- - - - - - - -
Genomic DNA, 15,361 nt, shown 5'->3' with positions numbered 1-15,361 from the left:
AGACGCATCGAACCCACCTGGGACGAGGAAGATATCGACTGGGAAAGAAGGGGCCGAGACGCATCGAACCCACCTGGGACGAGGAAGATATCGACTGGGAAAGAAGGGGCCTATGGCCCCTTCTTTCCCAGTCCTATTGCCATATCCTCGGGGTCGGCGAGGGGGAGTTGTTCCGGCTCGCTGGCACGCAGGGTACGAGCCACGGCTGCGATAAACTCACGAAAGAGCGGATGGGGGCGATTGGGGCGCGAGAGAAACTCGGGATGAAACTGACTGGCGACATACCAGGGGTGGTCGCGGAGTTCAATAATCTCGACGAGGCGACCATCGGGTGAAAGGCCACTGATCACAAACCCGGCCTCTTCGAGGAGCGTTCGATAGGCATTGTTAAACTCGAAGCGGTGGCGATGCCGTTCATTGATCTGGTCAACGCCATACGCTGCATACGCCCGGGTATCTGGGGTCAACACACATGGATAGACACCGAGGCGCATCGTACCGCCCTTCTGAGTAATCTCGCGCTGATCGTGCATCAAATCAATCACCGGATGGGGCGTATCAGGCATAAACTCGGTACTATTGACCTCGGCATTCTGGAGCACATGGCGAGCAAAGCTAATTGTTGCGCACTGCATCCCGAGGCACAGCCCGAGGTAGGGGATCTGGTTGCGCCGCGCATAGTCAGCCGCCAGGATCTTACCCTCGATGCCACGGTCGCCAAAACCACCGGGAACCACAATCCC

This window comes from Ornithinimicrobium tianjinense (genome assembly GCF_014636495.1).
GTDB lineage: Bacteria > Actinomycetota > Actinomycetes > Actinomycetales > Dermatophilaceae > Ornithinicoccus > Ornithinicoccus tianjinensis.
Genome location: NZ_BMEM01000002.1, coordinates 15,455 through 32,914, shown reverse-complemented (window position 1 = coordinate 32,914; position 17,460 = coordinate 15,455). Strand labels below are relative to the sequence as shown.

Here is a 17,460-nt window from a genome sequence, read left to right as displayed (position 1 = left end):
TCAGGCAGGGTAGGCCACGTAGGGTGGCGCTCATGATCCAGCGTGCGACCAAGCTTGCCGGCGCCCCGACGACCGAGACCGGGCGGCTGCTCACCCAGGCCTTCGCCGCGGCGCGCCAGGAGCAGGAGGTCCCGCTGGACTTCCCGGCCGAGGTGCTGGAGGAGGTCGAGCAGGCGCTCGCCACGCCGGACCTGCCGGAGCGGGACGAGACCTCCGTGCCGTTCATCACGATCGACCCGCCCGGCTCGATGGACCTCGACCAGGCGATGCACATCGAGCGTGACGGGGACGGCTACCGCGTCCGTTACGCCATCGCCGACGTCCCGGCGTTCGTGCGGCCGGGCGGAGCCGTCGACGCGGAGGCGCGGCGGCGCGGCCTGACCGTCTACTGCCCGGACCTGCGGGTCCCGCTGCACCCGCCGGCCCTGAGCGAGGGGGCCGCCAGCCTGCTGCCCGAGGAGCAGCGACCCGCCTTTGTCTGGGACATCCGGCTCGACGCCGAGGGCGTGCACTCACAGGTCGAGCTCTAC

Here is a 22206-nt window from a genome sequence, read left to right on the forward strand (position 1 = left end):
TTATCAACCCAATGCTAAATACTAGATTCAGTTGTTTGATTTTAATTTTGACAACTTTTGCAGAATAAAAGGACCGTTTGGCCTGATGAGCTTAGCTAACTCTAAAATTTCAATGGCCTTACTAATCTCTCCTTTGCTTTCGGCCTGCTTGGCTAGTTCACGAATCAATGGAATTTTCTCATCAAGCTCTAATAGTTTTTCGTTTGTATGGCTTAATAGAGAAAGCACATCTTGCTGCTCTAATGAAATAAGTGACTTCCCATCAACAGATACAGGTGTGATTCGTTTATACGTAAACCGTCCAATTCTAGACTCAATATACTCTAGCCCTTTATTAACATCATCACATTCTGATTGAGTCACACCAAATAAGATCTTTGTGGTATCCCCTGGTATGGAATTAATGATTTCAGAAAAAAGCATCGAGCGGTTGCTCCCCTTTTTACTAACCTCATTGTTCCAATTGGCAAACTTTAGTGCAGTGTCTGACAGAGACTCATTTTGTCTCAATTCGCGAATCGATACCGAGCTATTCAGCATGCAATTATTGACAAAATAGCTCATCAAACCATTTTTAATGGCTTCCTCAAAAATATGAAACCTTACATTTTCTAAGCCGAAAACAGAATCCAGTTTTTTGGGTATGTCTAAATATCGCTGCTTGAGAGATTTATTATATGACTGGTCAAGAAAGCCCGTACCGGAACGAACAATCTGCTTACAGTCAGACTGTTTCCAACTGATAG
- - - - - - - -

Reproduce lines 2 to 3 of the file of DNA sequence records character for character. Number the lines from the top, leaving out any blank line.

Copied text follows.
AGACGCATCGAACCCACCTGGGACGAGGAAGATATCGACTGGGAAAGAAGGGGCCGAGACGCATCGAACCCACCTGGGACGAGGAAGATATCGACTGGGAAAGAAGGGGCCTATGGCCCCTTCTTTCCCAGTCCTATTGCCATATCCTCGGGGTCGGCGAGGGGGAGTTGTTCCGGCTCGCTGGCACGCAGGGTACGAGCCACGGCTGCGATAAACTCACGAAAGAGCGGATGGGGGCGATTGGGGCGCGAGAGAAACTCGGGATGAAACTGACTGGCGACATACCAGGGGTGGTCGCGGAGTTCAATAATCTCGACGAGGCGACCATCGGGTGAAAGGCCACTGATCACAAACCCGGCCTCTTCGAGGAGCGTTCGATAGGCATTGTTAAACTCGAAGCGGTGGCGATGCCGTTCATTGATCTGGTCAACGCCATACGCTGCATACGCCCGGGTATCTGGGGTCAACACACATGGATAGACACCGAGGCGCATCGTACCGCCCTTCTGAGTAATCTCGCGCTGATCGTGCATCAAATCAATCACCGGATGGGGCGTATCAGGCATAAACTCGGTACTATTGACCTCGGCATTCTGGAGCACATGGCGAGCAAAGCTAATTGTTGCGCACTGCATCCCGAGGCACAGCCCGAGGTAGGGGATCTGGTTGCGCCGCGCATAGTCAGCCGCCAGGATCTTACCCTCGATGCCACGGTCGCCAAAACCACCGGGAACCACAATCCC

This window comes from Ornithinimicrobium tianjinense (genome assembly GCF_014636495.1).